Leading During Disruption: How Synergy HomeCare’s New CEO Took Control Amid COVID-19 Chaos

Securing stockpiles of personal protective equipment (PPE), doubling down on company-wide training efforts and implementing educational initiatives are just some of the responsibilities that home care leadership teams have taken on during the COVID-19 crisis.

While most home care agencies were navigating the public health emergency over the past few months, Synergy HomeCare’s CEO had the additional responsibility of getting acclimated to his new role.

In April, Charlie Young took the reins of Synergy as its chief executive officer. Young is only the second person to lead Synergy, taking over the role from founder Peter Tourian, who is now the company’s executive chairman.

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NexPhase Capital-backed Synergy is a Gilbert, Arizona-based non-medical home care franchise that offers companionship services, in addition to personal assistance, housekeeping, live-in care and 24-hour home care services. Currently, the franchise company operates throughout the U.S., serving roughly 25,000 clients and employing about 20,000 people.

Home Health Care News recently caught up with Young to discuss the company’s newly launched educational campaign, its growth strategy and why Young isn’t ready to walk away from Medicare Advantage (MA) opportunities just yet.

Below are highlights from HHCN’s conversation with Young, edited for length and clarity.

HHCN: We last connected with Synergy in 2019. Can you recap the company’s highlights and challenges since then?

Young: Here’s what I can share with you from my perspective. Synergy HomeCare is a really cool and unique company in the home care space. It’s a company that has been franchising since August of 2005 — 15 years. We now have 160 or so franchise partners that operate in 350 markets around the United States.

I think there was a time period in 2009 through a couple of years ago where Synergy was focused on growing its business and building out the foundation of what the brand would stand for, not only for its franchisees but also for the caregivers and the clients we serve.

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There’s been a renewed interest in the growth of Synergy. Two years ago, the company was sold. We are now owned by NexPhase Capital, a private equity company. I, along with others, was brought into the fold to bring Synergy to the next chapter of growth. That’s where we’re focused now going into the future.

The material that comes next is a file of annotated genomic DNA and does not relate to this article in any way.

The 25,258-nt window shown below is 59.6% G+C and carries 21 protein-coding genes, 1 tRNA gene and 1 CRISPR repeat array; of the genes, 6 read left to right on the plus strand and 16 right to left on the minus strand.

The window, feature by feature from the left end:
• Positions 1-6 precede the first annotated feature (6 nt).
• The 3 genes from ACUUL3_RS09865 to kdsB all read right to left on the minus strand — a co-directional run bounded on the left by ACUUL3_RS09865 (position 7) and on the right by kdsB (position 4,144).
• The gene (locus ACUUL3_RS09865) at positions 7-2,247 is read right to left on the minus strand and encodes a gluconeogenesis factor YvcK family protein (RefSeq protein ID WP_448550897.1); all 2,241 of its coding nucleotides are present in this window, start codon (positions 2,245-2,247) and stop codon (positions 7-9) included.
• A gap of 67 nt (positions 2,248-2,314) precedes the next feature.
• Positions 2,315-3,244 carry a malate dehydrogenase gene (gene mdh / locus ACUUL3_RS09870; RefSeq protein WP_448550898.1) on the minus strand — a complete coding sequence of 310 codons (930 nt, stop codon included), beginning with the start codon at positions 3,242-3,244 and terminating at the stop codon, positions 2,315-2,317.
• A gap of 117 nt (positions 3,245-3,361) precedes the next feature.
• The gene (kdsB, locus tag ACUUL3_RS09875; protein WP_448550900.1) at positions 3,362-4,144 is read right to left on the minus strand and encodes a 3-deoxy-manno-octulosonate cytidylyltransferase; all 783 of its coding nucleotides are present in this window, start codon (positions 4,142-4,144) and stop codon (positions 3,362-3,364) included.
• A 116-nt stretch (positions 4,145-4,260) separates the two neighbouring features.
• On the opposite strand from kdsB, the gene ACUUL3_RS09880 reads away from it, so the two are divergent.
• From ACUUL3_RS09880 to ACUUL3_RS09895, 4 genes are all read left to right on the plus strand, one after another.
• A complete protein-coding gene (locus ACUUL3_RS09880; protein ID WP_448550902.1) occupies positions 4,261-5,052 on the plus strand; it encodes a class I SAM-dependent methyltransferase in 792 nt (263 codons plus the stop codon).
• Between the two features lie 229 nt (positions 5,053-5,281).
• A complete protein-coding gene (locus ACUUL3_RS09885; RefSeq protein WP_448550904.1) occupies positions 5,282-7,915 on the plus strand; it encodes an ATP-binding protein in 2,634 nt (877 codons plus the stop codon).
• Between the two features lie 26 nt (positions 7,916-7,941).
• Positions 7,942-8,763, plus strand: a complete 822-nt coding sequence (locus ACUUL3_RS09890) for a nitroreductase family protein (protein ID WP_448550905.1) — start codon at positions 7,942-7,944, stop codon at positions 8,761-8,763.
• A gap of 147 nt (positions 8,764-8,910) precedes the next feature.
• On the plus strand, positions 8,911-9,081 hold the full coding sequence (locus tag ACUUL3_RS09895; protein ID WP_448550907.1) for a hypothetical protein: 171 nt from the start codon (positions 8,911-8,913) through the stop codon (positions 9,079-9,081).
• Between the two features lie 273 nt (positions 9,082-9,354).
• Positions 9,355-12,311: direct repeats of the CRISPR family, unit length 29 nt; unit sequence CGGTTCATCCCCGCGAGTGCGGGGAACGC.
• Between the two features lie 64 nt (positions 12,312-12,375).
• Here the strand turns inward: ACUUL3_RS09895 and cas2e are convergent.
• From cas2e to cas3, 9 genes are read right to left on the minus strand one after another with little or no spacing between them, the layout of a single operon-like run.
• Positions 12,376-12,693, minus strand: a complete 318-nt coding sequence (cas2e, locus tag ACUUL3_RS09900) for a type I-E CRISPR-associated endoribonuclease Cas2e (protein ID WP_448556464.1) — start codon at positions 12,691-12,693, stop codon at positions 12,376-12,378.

COVID-19 has moved home care into the spotlight. Can you talk about how your company has handled the public health emergency?

We’ve handled COVID-19 by recognizing the role that we play in the health care continuum, more specifically in helping our clients maintain their independence and livelihood at home.

We’ve seen two things happening: We’re seeing people move out of hospitals, skilled nursing facilities (SNFs) and nursing homes. We are also seeing people who were at home and well cared for needing to have that care continue. Our franchise partners around the country– and their caregivers — are the front lines.

Many of our operations around the country are working with COVID patients and making sure that they’re maintaining safety standards. As a company, we are making sure caregivers have access to PPE and proper training on how to keep themselves safe, too.

On the client side, it has been about attacking social isolation. Through our senior connections program, we make sure that the clients we serve are staying connected to the communities around them. This means, in some instances, enabling connections with our clients and their loved ones through video chat and other communications.

In many cases, our franchisees around the country are making sure that the match between caregiver and client is a good and solid one. They are maintaining consistency and continuity between the client and the caregiver. We think it’s important at this time to have that level of continuity for safety and to ease any concerns.

We’re also focused on helping our franchise partner locations around the country recruit new caregivers. With the economic fallout that has come from COVID-19, we have a great service to bring to the community and a lot of opportunities for caregivers. We’re finding that there are new types of caregivers coming to the market, as hospitality workers, restaurant workers and retail workers are out of work because of the pandemic.

How have you handled being a relatively new CEO during a public health emergency?

Before I started, there was a lot of anxiety and apprehension about starting this role during these times. However, I think that now that I’ve been at it for three months, I can take a step back and say it’s been a hidden blessing.

When you start a new job as a CEO, you’re thinking about how to bring the team together. You’re thinking about the process of sitting down in person with your employees. Since Synergy is a franchise company, I thought about getting out on the road and going to visit franchisees and spending a lot of time in the field. Obviously, these things couldn’t happen. Our corporate office was shut down. I couldn’t travel to see our franchisees and I’ve been heavily reliant on Zoom. What I’ve found is that I’m able to have much more intentioned conversations with our employees and with our franchise partners. I’ve also been forced to be more creative than maybe I would have been otherwise.